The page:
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Answers to Some Commonly Asked Questions About a Compounding Pharmacy

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When your doctor gives you a prescription, you may go to a pharmacy and get it filled without much thought. A compounding pharmacy is a pharmacy that makes medicines from scratch rather than dispensing factory-produced medicines as you would find with a standard pharmacy. There are many advantages to such a pharmacy; note a few of those here and some questions you might have about using one so you can discuss this choice with your doctor if needed.

Why use a compounding pharmacy?

A compounding pharmacy may be able to offer a different form of the same medication, such as a syrup or a lozenge that dissolves rather than a pill you swallow. This can make it easier for you to take that medication. They might also make medications without dyes or other additives that bother your system; some can even create gluten-free or vegan medications, made without animal fats. A compounding pharmacy may be able to create a medication without sugar, which is often added to syrups to make them easier to swallow, for diabetics or those with sugar sensitivities.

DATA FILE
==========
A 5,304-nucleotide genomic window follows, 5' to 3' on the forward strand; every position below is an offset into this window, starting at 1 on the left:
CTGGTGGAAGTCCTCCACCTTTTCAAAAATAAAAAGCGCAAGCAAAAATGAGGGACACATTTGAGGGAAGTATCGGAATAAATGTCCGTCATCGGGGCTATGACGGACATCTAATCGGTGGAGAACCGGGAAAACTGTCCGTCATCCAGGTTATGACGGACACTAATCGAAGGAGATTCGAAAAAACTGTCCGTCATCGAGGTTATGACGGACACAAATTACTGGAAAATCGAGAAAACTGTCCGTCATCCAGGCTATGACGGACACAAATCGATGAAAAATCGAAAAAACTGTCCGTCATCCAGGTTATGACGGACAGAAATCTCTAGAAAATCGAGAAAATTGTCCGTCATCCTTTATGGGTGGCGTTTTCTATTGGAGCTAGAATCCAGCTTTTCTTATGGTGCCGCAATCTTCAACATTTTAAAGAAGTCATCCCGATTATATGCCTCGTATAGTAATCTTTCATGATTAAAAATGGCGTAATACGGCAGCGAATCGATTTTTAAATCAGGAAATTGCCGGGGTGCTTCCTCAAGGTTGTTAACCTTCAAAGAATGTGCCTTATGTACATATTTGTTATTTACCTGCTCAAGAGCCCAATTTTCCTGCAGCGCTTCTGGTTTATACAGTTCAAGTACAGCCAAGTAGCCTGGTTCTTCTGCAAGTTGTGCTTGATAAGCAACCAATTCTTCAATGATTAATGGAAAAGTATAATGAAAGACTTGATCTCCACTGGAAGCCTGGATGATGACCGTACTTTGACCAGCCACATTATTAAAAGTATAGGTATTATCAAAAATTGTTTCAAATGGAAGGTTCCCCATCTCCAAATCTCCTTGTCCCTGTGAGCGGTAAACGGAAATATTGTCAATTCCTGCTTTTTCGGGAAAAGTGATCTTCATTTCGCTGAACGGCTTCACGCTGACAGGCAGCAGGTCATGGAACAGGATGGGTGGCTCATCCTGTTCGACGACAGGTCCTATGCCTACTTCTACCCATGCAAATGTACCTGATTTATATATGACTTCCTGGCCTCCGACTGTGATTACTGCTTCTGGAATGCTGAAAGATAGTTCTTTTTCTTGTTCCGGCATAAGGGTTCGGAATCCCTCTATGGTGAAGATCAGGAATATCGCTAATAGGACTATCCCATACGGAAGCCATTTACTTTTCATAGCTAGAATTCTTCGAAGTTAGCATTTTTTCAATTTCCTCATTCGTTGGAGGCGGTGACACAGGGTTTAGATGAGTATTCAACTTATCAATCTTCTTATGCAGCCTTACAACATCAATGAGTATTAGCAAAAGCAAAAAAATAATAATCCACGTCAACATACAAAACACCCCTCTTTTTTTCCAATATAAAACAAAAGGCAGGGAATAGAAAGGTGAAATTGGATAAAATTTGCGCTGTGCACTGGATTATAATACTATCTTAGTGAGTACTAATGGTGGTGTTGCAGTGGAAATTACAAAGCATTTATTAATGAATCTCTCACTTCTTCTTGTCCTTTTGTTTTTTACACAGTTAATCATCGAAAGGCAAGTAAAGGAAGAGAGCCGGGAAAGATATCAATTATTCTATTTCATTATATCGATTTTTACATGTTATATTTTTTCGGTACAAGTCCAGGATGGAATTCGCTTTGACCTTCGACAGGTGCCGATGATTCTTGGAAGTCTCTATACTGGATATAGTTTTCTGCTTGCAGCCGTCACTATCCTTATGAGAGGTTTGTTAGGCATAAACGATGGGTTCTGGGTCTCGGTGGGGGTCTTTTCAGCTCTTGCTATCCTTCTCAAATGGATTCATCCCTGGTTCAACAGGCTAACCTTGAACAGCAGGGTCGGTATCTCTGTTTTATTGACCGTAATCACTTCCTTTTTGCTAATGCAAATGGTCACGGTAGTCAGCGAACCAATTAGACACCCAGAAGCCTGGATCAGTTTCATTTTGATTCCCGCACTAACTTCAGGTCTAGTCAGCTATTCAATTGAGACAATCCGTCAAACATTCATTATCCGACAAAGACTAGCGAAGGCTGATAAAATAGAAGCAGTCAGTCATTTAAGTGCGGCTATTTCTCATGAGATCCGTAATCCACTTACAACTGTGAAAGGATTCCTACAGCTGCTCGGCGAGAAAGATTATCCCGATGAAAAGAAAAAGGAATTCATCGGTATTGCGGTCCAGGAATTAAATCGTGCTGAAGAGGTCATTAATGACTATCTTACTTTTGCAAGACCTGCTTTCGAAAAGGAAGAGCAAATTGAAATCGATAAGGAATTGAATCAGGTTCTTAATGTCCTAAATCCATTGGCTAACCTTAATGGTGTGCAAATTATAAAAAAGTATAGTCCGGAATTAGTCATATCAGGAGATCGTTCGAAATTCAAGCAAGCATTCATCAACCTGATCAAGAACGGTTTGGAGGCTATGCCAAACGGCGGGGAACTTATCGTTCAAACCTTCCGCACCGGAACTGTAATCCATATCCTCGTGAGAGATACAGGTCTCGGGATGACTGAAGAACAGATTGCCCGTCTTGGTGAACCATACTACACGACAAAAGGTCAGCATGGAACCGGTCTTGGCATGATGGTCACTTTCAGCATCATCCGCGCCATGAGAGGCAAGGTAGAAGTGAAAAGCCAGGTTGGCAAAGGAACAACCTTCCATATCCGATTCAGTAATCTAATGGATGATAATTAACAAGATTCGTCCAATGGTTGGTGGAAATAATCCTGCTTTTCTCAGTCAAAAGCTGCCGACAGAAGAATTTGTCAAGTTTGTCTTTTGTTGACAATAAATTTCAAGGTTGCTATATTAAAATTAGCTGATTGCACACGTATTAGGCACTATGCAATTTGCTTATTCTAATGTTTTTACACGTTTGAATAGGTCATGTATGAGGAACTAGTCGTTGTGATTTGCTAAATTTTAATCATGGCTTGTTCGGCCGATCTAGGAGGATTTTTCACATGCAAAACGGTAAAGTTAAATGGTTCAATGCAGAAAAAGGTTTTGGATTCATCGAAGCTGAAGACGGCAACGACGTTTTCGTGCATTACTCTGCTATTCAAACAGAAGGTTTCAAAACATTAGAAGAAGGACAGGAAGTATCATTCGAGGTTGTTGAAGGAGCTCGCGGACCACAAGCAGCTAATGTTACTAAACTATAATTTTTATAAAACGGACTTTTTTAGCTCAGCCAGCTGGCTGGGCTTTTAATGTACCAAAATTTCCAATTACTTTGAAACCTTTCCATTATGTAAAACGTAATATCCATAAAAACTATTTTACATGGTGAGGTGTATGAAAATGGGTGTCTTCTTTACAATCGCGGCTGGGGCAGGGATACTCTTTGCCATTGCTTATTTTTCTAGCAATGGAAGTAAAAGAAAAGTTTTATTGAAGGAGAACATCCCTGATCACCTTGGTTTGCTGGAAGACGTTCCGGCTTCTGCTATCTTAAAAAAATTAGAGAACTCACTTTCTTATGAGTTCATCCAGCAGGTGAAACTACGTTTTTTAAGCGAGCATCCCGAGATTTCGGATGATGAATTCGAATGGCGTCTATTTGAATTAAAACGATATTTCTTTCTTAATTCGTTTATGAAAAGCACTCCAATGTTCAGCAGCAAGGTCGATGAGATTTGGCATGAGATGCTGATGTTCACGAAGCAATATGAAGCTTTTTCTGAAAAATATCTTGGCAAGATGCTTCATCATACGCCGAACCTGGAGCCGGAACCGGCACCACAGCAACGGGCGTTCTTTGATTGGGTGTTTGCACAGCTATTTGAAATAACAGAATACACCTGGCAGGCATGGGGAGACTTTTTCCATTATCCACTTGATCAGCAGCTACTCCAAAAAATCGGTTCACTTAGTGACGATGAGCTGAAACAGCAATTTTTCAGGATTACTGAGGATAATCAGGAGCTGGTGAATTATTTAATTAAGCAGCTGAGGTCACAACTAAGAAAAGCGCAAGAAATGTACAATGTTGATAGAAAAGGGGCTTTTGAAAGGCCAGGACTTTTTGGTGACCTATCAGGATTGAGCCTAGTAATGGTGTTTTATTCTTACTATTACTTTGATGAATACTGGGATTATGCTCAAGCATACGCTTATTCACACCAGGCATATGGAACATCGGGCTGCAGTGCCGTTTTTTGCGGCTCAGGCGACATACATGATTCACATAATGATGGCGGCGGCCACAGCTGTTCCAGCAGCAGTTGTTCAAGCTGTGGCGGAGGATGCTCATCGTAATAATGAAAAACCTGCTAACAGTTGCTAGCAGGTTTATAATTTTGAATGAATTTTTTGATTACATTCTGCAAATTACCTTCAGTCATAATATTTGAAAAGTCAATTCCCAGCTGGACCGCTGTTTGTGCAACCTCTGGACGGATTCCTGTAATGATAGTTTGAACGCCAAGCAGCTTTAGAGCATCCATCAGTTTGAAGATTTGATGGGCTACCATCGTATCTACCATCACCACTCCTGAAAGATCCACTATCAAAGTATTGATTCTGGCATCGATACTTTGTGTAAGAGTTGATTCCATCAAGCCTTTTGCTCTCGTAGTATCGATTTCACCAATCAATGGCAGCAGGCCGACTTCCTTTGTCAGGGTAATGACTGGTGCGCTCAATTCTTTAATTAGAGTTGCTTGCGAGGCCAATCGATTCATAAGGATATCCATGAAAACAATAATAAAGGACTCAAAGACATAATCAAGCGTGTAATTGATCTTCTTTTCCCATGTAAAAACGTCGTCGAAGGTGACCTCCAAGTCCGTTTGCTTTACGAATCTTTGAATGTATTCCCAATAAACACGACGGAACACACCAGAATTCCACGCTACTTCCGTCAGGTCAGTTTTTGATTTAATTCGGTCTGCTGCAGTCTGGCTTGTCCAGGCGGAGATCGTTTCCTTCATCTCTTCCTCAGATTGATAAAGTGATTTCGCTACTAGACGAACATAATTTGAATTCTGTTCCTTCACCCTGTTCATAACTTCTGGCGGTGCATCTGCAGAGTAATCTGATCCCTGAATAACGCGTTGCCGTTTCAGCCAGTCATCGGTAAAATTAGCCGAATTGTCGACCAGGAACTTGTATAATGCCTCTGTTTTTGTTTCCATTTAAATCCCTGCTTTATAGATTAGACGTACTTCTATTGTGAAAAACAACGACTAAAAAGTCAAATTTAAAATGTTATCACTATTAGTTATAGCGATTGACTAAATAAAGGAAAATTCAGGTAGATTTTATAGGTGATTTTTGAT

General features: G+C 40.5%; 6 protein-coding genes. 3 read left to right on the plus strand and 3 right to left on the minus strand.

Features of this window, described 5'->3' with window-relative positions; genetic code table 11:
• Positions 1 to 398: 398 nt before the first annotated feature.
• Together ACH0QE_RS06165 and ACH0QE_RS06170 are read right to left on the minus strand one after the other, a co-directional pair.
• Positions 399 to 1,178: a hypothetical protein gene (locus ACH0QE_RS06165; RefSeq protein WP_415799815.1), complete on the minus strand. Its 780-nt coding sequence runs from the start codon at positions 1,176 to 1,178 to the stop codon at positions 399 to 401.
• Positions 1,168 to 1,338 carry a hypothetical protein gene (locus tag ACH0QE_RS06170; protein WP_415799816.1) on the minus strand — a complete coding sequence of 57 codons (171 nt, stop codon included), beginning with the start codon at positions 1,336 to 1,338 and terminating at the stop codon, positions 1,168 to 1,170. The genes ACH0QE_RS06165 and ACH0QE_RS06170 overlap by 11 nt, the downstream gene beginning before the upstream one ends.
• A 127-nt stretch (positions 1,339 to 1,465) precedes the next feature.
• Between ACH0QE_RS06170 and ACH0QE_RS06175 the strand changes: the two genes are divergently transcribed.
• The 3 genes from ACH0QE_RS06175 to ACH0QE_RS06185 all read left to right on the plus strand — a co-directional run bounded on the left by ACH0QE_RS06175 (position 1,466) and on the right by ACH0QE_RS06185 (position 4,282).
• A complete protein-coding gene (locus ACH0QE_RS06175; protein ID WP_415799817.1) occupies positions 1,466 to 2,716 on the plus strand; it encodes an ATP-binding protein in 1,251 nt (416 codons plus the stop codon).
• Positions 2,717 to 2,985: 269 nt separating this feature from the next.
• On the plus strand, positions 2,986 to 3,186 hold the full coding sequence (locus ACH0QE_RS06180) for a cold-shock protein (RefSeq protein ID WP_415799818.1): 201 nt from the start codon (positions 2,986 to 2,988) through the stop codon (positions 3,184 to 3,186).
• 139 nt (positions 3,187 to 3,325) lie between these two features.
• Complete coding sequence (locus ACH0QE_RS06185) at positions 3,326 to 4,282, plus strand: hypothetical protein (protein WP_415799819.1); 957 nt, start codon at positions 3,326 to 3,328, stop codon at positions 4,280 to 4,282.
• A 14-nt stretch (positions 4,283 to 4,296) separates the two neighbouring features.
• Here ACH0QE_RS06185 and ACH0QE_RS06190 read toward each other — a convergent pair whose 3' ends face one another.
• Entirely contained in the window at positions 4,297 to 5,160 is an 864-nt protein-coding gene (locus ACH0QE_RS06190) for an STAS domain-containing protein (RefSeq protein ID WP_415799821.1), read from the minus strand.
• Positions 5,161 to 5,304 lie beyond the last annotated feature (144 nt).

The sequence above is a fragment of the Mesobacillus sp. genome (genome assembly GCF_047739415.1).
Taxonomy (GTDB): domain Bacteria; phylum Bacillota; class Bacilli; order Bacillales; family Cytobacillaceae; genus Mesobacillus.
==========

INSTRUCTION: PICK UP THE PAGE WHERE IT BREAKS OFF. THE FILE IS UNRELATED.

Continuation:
Do you need to get a special prescription to use a compounding pharmacy?

A compounding pharmacy can create a medication for you that fills your prescription; consider that they are not giving you a different medication but are creating that same medicine from scratch. However, you might want to talk to your doctor about how a dose may need adjusting if you are taking it in a different form, such as a lozenge versus a pill you swallow. In some cases, this might affect the effectiveness of the medication, or your doctor may know that this might affect other areas of your health; for example, if you have problems with your esophagus or stomach, a syrup might be more troublesome for you than a pill, whereas a lozenge might irritate your sensitive gums. Whenever you want to make any changes to your medication or any adjustments, it's always recommended you do this with your doctor's knowledge.

Does a patient need to do anything different when visiting a compounding pharmacy?

A compounding pharmacist will instruct you on the proper administration and storage of the medicine, just as they would in any pharmacy. As long as you're storing the medication as instructed and taking it as instructed by the pharmacist and your doctor, you shouldn't expect anything different from this type of pharmacy or the medicine you're given.


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